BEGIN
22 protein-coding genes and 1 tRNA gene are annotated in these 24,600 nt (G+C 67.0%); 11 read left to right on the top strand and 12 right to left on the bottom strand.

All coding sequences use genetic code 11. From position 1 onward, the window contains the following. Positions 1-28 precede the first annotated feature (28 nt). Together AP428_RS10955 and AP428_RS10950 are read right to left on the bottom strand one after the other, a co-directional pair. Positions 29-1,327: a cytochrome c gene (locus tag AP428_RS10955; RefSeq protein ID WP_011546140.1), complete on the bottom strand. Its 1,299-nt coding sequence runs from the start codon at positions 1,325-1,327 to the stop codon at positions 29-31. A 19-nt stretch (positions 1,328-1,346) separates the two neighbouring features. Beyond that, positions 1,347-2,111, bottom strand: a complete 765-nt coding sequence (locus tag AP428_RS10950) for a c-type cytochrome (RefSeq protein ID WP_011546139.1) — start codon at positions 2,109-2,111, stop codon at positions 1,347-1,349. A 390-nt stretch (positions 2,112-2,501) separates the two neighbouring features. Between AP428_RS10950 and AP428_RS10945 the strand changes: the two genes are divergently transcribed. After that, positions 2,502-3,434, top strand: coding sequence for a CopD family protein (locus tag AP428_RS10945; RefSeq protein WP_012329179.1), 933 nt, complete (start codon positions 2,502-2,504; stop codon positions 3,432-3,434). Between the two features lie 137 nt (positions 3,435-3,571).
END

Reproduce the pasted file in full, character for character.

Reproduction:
22 protein-coding genes and 1 tRNA gene are annotated in these 24,600 nt (G+C 67.0%); 11 read left to right on the top strand and 12 right to left on the bottom strand.

All coding sequences use genetic code 11. From position 1 onward, the window contains the following. Positions 1-28 precede the first annotated feature (28 nt). Together AP428_RS10955 and AP428_RS10950 are read right to left on the bottom strand one after the other, a co-directional pair. Positions 29-1,327: a cytochrome c gene (locus tag AP428_RS10955; RefSeq protein ID WP_011546140.1), complete on the bottom strand. Its 1,299-nt coding sequence runs from the start codon at positions 1,325-1,327 to the stop codon at positions 29-31. A 19-nt stretch (positions 1,328-1,346) separates the two neighbouring features. Beyond that, positions 1,347-2,111, bottom strand: a complete 765-nt coding sequence (locus tag AP428_RS10950) for a c-type cytochrome (RefSeq protein ID WP_011546139.1) — start codon at positions 2,109-2,111, stop codon at positions 1,347-1,349. A 390-nt stretch (positions 2,112-2,501) separates the two neighbouring features. Between AP428_RS10950 and AP428_RS10945 the strand changes: the two genes are divergently transcribed. After that, positions 2,502-3,434, top strand: coding sequence for a CopD family protein (locus tag AP428_RS10945; RefSeq protein WP_012329179.1), 933 nt, complete (start codon positions 2,502-2,504; stop codon positions 3,432-3,434). Between the two features lie 137 nt (positions 3,435-3,571).